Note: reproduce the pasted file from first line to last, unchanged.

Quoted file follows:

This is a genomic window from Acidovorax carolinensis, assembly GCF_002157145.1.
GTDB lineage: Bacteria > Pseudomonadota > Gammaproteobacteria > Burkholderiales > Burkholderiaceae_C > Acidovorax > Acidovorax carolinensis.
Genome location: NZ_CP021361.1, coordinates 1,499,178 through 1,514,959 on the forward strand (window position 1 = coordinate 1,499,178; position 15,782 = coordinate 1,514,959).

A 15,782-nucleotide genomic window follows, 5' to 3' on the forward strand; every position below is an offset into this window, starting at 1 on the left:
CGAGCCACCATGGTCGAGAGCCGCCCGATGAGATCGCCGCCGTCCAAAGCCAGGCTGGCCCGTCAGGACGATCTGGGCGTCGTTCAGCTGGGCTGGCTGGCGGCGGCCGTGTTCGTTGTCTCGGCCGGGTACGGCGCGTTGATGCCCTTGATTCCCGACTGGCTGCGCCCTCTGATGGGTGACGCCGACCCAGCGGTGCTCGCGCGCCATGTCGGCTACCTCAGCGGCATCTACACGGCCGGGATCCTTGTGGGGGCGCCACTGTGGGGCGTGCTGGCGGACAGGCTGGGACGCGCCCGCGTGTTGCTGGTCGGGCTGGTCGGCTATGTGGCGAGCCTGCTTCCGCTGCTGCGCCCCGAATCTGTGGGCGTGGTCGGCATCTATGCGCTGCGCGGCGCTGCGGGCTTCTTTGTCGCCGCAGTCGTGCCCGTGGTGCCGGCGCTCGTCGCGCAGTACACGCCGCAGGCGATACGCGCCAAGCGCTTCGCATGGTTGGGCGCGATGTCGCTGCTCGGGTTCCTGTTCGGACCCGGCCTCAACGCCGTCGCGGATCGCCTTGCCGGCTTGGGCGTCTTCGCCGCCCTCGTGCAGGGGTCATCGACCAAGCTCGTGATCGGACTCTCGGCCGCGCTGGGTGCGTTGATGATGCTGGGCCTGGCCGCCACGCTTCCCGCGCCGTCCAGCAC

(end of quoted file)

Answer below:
This is a genomic window from Acidovorax carolinensis, assembly GCF_002157145.1.
GTDB lineage: Bacteria > Pseudomonadota > Gammaproteobacteria > Burkholderiales > Burkholderiaceae_C > Acidovorax > Acidovorax carolinensis.
Genome location: NZ_CP021361.1, coordinates 1,499,178 through 1,514,959 on the forward strand (window position 1 = coordinate 1,499,178; position 15,782 = coordinate 1,514,959).

A 15,782-nucleotide genomic window follows, 5' to 3' on the forward strand; every position below is an offset into this window, starting at 1 on the left:
CGAGCCACCATGGTCGAGAGCCGCCCGATGAGATCGCCGCCGTCCAAAGCCAGGCTGGCCCGTCAGGACGATCTGGGCGTCGTTCAGCTGGGCTGGCTGGCGGCGGCCGTGTTCGTTGTCTCGGCCGGGTACGGCGCGTTGATGCCCTTGATTCCCGACTGGCTGCGCCCTCTGATGGGTGACGCCGACCCAGCGGTGCTCGCGCGCCATGTCGGCTACCTCAGCGGCATCTACACGGCCGGGATCCTTGTGGGGGCGCCACTGTGGGGCGTGCTGGCGGACAGGCTGGGACGCGCCCGCGTGTTGCTGGTCGGGCTGGTCGGCTATGTGGCGAGCCTGCTTCCGCTGCTGCGCCCCGAATCTGTGGGCGTGGTCGGCATCTATGCGCTGCGCGGCGCTGCGGGCTTCTTTGTCGCCGCAGTCGTGCCCGTGGTGCCGGCGCTCGTCGCGCAGTACACGCCGCAGGCGATACGCGCCAAGCGCTTCGCATGGTTGGGCGCGATGTCGCTGCTCGGGTTCCTGTTCGGACCCGGCCTCAACGCCGTCGCGGATCGCCTTGCCGGCTTGGGCGTCTTCGCCGCCCTCGTGCAGGGGTCATCGACCAAGCTCGTGATCGGACTCTCGGCCGCGCTGGGTGCGTTGATGATGCTGGGCCTGGCCGCCACGCTTCCCGCGCCGTCCAGCAC